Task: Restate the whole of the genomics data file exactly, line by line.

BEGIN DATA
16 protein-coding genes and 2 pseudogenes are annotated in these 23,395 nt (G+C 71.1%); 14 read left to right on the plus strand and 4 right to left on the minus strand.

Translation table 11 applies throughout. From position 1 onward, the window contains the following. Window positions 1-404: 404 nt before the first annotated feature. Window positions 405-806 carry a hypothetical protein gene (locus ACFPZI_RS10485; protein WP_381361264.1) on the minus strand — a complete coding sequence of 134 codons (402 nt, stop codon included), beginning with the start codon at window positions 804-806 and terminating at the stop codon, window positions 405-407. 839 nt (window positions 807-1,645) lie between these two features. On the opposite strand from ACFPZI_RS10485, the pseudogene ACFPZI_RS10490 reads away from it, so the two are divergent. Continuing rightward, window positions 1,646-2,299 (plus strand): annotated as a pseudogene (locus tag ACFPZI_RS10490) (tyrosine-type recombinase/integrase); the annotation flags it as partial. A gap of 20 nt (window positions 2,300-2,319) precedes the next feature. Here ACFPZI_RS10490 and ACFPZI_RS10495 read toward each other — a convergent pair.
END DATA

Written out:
16 protein-coding genes and 2 pseudogenes are annotated in these 23,395 nt (G+C 71.1%); 14 read left to right on the plus strand and 4 right to left on the minus strand.

Translation table 11 applies throughout. From position 1 onward, the window contains the following. Window positions 1-404: 404 nt before the first annotated feature. Window positions 405-806 carry a hypothetical protein gene (locus ACFPZI_RS10485; protein WP_381361264.1) on the minus strand — a complete coding sequence of 134 codons (402 nt, stop codon included), beginning with the start codon at window positions 804-806 and terminating at the stop codon, window positions 405-407. 839 nt (window positions 807-1,645) lie between these two features. On the opposite strand from ACFPZI_RS10485, the pseudogene ACFPZI_RS10490 reads away from it, so the two are divergent. Continuing rightward, window positions 1,646-2,299 (plus strand): annotated as a pseudogene (locus tag ACFPZI_RS10490) (tyrosine-type recombinase/integrase); the annotation flags it as partial. A gap of 20 nt (window positions 2,300-2,319) precedes the next feature. Here ACFPZI_RS10490 and ACFPZI_RS10495 read toward each other — a convergent pair.